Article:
10. April 20 (Thursday, and not Monday as usual!).
Room: 312. Time: 13:45-17:30.

Example 3.3.8 (affine line with double origin) was given. The next goal is the dictionary between function fields of transcendence degree 1 over a field k and projective integral normal curves over k. Def. 3.47 (affine varieties/k, algebraic variety/k, projective variety/k and morphisms) has been given. The decomposition of an algebraic variety/k in its irreducible components has been proved, and the fact that each irreducible component has a unique generic point (section 2.4.2). Reduced and integral schemes have been discussed (Def. 4.1 and Prop. 4.2 (a) and (b), Def. 4.16 and Prop. 4.17).

No exercises this week.

11. April 24.
We start with Prop. 4.18. Then we start the construction of a projective integral normal curve associated to a function field over a field k. Then we make a jump to Section 4 of Chapter 3. Definition 1.1, Lemma 1.4, the first statement of Proposition 1.5, and Example 1.6 are treated. Then the construction and some properties of the normalisation of an integral scheme X in an algebraic extension K-->L of its function field are given: Definition 1.24, Proposition 1.25, Lemma 1.26 and Propositio 1.27. The example of hyperelliptic curves over fields k of characteristic different from 2 is given. More precisely: we construct the normalisation of P1 with function field k(x) in the extension given by y2-f, for f in k[x] of degree 2d>0 such that gcd(f,f')=1.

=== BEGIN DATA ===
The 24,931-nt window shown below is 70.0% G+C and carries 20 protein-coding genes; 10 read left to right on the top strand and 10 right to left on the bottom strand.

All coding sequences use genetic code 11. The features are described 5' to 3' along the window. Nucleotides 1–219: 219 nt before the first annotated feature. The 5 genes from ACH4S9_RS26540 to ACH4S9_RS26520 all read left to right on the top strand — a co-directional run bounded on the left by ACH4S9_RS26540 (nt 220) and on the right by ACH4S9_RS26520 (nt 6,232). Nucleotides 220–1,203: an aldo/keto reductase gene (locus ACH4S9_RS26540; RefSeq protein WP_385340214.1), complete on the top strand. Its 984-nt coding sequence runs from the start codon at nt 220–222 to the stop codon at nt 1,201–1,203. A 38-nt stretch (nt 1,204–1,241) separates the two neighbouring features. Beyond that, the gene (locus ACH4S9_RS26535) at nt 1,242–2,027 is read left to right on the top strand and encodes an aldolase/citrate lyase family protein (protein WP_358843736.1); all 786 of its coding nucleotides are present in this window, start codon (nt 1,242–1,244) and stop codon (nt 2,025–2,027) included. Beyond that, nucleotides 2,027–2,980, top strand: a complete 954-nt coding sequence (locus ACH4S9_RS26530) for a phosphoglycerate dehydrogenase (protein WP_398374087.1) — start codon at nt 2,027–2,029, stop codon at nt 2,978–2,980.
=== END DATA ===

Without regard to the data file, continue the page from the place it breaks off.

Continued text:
Exercises:

1. describe the normalisation as above but now for f of degree 2d+1 and describe in all cases the fibre over the point at infinity on P1 (graded);
2. Let p be a prime number not equal to 2, k a field of characteristic p, and a an element of k that is not a pth power. Show that the affine algebraic curve over k given by the equation y2 = xp-a is integral and normal, but that the curve defined by the same equation but then over an algebraic closure of k is singular.
12. May 1.
We continue. We will try to prove the anti-equivalence between function fields of transcendence degree one and curves that are normal, integral and admit a finite morphism to the projective line over k.

Bas Edixhoven <edix@math.leidenuniv.nl>
Last modified: Mon Apr 24 17:31:52 MEST 2006